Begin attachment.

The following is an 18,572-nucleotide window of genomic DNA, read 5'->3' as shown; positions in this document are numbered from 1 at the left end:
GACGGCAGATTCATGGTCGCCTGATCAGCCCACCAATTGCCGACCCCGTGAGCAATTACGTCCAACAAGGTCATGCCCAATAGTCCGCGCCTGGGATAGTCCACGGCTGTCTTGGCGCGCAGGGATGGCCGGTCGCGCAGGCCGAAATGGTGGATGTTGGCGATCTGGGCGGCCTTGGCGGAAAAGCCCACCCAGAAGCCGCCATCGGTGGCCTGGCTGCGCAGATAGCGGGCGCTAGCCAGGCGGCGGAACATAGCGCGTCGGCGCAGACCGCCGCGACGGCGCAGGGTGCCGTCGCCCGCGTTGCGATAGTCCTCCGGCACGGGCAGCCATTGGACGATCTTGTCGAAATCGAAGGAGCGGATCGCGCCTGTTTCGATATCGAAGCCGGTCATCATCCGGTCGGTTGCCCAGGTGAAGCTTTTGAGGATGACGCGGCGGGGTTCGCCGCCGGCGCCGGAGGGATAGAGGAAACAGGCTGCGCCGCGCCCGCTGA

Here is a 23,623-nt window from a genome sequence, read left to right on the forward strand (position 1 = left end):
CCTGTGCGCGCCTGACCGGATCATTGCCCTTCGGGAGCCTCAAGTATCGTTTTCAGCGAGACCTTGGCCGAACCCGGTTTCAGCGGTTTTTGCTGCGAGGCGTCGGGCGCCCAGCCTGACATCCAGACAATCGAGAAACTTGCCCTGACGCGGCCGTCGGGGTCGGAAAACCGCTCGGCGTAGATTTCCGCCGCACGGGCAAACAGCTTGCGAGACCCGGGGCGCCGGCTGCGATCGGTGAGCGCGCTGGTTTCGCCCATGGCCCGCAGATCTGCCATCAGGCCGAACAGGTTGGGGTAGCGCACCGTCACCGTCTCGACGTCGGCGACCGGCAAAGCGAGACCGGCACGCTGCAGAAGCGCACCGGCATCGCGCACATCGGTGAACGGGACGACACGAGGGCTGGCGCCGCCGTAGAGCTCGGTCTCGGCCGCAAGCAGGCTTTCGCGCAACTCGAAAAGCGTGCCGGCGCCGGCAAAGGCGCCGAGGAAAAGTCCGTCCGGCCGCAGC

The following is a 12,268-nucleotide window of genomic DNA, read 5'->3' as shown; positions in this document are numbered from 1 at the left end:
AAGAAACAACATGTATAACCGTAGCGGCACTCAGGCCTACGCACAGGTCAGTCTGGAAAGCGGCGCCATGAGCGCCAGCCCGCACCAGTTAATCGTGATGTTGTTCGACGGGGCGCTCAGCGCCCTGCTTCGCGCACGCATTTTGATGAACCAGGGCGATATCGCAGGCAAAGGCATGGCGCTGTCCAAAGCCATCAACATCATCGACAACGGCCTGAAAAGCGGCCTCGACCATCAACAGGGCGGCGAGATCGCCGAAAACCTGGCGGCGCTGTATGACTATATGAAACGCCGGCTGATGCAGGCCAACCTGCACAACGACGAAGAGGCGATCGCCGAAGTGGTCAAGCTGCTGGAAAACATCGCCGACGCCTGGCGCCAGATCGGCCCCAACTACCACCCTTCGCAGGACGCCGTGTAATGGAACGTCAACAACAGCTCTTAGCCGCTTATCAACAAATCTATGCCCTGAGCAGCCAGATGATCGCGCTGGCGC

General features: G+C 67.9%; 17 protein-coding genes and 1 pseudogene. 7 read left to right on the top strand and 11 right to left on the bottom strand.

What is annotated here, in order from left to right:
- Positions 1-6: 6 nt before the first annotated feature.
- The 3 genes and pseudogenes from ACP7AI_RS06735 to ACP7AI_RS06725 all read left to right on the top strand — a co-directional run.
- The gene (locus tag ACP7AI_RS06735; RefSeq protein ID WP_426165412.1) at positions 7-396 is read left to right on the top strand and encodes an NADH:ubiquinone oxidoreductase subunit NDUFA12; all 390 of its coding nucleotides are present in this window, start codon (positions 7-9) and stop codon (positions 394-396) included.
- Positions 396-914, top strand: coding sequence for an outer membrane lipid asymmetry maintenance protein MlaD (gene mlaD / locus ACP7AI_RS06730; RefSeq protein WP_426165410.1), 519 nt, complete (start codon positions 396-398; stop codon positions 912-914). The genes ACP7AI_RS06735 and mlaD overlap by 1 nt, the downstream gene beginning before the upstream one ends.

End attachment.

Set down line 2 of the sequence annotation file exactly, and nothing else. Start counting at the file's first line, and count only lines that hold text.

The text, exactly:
GACGGCAGATTCATGGTCGCCTGATCAGCCCACCAATTGCCGACCCCGTGAGCAATTACGTCCAACAAGGTCATGCCCAATAGTCCGCGCCTGGGATAGTCCACGGCTGTCTTGGCGCGCAGGGATGGCCGGTCGCGCAGGCCGAAATGGTGGATGTTGGCGATCTGGGCGGCCTTGGCGGAAAAGCCCACCCAGAAGCCGCCATCGGTGGCCTGGCTGCGCAGATAGCGGGCGCTAGCCAGGCGGCGGAACATAGCGCGTCGGCGCAGACCGCCGCGACGGCGCAGGGTGCCGTCGCCCGCGTTGCGATAGTCCTCCGGCACGGGCAGCCATTGGACGATCTTGTCGAAATCGAAGGAGCGGATCGCGCCTGTTTCGATATCGAAGCCGGTCATCATCCGGTCGGTTGCCCAGGTGAAGCTTTTGAGGATGACGCGGCGGGGTTCGCCGCCGGCGCCGGAGGGATAGAGGAAACAGGCTGCGCCGCGCCCGCTGA